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In This Issue of JAMA Surgery |

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JAMA Surg. 2014;149(8):753. doi:10.1001/jamasurg.2013.3494.
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Policy makers have developed an all-cause hospital readmissions measure that uses administrative claims data to evaluate hospital performance. To determine this measure’s accuracy, Sacks and coauthors retrospectively reviewed 315 consecutive readmissions at a large academic medical center. They identified significant limitations in the readmission measure’s ability to exclude planned readmissions and to capture the clinical reason for readmission. Readmissions for reasons unrelated to the original hospital stay were also noted to be frequent.

Nationally, the number of cases of traumatic injury to elderly patients is increasing. Recent work has shown frailty as a tool to define the gap that exists between physiological and chronological age. Joseph et al investigated the use of the Frailty Index for geriatric patients after traumatic injury. Notably, the Frailty Index was superior to age and an independent predictor for the development of in-hospital complications and adverse discharge disposition.

Adjustable gastric bands are widely used because of low postoperative morbidity, but their long-term results are poor, often leading to revisional surgery. Thereaux et al assess the safety of revisional procedures by comparing the 30-day outcomes of primary gastric bypass vs revisions following failed adjustable gastric banding. They found that the 30-day major adverse outcome rates were similar for primary gastric bypass and for procedures following failed adjustable gastric banding. Long-term comparative studies are required to better understand the quadratic relationship between body mass index and early postoperative outcomes.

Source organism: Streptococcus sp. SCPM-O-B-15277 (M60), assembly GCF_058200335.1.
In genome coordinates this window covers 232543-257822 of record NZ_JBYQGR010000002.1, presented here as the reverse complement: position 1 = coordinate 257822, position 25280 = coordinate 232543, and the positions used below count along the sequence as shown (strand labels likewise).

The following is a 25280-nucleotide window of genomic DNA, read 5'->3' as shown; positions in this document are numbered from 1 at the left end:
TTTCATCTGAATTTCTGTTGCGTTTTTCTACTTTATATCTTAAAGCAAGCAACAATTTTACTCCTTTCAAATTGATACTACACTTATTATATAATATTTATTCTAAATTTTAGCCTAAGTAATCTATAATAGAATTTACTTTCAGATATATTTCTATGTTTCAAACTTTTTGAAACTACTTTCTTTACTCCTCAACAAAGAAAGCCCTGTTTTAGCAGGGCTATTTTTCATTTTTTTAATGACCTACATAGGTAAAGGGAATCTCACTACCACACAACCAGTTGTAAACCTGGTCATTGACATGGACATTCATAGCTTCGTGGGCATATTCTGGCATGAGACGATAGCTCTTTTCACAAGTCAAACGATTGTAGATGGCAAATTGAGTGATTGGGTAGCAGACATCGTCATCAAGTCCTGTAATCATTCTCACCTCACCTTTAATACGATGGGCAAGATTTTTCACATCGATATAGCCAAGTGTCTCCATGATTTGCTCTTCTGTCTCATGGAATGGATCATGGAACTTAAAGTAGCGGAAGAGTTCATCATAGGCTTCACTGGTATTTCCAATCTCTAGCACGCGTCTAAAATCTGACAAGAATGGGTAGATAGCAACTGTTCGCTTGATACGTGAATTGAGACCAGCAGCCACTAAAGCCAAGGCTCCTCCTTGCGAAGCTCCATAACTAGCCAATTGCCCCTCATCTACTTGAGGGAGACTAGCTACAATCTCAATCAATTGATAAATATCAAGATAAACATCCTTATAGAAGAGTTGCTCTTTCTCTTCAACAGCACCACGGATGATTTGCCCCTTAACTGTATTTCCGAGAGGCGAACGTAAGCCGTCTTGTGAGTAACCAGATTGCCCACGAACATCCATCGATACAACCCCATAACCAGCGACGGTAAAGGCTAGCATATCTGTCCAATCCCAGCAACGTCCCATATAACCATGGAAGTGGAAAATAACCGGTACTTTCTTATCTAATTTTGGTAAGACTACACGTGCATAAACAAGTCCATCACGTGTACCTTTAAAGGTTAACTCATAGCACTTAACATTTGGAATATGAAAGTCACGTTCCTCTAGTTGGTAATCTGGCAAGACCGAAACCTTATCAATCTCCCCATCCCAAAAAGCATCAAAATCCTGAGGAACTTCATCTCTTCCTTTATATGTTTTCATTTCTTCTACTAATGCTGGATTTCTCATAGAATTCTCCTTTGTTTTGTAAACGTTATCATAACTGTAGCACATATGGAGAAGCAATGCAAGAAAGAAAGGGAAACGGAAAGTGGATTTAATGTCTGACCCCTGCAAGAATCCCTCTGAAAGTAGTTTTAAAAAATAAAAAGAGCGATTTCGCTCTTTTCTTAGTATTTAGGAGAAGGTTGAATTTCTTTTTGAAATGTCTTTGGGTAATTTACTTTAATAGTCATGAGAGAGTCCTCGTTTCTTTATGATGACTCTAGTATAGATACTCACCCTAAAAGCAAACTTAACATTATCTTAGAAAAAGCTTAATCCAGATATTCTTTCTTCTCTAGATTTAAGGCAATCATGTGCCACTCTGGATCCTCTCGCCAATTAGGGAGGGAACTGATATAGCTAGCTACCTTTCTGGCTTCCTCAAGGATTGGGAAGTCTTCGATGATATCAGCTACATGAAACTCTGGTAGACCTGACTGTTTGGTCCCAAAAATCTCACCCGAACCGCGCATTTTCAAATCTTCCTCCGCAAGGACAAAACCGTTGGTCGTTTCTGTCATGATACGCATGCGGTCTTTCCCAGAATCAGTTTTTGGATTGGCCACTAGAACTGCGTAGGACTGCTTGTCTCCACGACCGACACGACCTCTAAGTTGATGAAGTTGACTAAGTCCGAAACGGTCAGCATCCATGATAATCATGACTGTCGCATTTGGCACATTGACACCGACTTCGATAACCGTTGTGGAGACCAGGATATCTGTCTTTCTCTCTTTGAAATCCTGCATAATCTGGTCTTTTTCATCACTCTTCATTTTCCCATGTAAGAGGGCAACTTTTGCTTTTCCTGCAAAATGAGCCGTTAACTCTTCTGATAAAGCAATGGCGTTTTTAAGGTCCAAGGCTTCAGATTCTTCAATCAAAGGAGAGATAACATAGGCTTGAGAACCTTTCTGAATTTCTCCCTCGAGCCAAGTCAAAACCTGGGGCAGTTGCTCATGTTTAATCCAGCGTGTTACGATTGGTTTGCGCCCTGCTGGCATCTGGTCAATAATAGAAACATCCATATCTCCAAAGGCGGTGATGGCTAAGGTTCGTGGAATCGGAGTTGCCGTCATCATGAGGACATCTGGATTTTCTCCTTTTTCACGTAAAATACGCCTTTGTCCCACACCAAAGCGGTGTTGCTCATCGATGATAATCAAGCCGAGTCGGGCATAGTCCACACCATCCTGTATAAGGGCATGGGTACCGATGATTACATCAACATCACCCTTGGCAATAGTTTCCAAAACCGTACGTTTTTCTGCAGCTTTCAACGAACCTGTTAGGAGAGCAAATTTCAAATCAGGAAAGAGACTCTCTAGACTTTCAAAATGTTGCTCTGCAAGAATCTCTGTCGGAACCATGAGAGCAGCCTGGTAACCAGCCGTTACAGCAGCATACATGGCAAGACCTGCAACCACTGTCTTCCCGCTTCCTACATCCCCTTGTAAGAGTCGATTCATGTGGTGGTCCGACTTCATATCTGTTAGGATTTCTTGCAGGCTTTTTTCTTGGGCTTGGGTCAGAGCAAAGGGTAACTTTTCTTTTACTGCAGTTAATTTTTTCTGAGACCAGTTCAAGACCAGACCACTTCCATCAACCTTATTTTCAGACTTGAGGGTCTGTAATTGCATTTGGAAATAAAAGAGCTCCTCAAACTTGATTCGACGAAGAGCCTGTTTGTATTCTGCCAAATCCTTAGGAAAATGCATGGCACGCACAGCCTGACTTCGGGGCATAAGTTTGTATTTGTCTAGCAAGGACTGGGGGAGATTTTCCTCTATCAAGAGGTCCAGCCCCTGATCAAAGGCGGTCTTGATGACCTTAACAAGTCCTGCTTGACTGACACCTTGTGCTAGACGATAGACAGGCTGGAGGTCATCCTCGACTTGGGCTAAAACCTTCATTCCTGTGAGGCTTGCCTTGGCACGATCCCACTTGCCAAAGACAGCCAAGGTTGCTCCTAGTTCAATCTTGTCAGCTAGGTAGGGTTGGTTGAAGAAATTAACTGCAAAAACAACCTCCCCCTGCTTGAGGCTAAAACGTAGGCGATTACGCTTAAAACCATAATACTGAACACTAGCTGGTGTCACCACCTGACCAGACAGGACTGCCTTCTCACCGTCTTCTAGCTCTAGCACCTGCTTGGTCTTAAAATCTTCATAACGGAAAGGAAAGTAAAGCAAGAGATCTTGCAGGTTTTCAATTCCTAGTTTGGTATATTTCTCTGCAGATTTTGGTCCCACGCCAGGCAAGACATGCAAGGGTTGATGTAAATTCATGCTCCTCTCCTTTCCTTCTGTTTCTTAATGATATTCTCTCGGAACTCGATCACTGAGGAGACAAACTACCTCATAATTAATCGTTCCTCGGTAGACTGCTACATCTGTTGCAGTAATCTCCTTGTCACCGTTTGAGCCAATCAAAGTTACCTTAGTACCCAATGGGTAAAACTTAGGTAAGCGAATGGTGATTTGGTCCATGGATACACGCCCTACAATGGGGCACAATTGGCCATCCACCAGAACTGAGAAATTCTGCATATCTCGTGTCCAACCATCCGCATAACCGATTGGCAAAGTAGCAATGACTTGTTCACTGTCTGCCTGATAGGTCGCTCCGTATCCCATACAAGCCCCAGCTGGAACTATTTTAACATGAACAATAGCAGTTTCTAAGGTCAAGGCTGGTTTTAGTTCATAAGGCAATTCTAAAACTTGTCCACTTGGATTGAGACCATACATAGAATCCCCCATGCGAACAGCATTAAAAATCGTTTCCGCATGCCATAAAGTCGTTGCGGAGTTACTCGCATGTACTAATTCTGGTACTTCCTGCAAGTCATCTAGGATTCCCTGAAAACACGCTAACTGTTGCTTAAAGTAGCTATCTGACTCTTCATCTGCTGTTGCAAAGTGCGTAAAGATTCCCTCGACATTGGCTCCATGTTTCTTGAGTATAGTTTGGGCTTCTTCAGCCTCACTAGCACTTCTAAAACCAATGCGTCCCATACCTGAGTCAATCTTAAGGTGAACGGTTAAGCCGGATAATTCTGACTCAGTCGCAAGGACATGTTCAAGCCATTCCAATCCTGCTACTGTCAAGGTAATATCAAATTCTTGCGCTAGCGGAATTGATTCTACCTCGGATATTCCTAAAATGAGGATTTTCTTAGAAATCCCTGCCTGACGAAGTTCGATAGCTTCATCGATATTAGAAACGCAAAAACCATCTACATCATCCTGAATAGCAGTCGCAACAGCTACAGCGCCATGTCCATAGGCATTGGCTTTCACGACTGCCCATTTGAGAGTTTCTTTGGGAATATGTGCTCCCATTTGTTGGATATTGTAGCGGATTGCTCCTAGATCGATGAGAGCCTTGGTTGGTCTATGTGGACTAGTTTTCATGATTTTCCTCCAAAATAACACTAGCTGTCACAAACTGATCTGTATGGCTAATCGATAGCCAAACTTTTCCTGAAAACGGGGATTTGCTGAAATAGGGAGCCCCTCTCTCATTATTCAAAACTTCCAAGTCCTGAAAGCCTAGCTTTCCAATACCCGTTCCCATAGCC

Ingalls and coauthors identify differences in mortality for soldiers undergoing early and rapid evacuation from the combat theater and evaluate the capabilities of the Critical Care Air Transport Team and Joint Theater Trauma Registry databases to provide adequate data to support future initiatives for improvement of performance. They found that rapid movement of critically injured casualties within hours of wounding appears to be effective, with a minimal mortality incurred during movement and overall 30-day mortality. They also found no association between the duration of time from wounding to arrival at Landstuhl Regional Medical Center with respect to mortality.

The degree to which extended length of stay represents complications, patient illness, or inefficient practice style is unclear. Krell and colleagues analyzed data from the 2009 American College of Surgeons National Surgical Quality Improvement Program. Study participants were 22 664 adults undergoing colorectal resections in 199 hospitals. Much of the variation in hospitals’ risk-adjusted extended length of stay rates is not attributable to patient illness or complications and therefore most likely represents differences in practice style.





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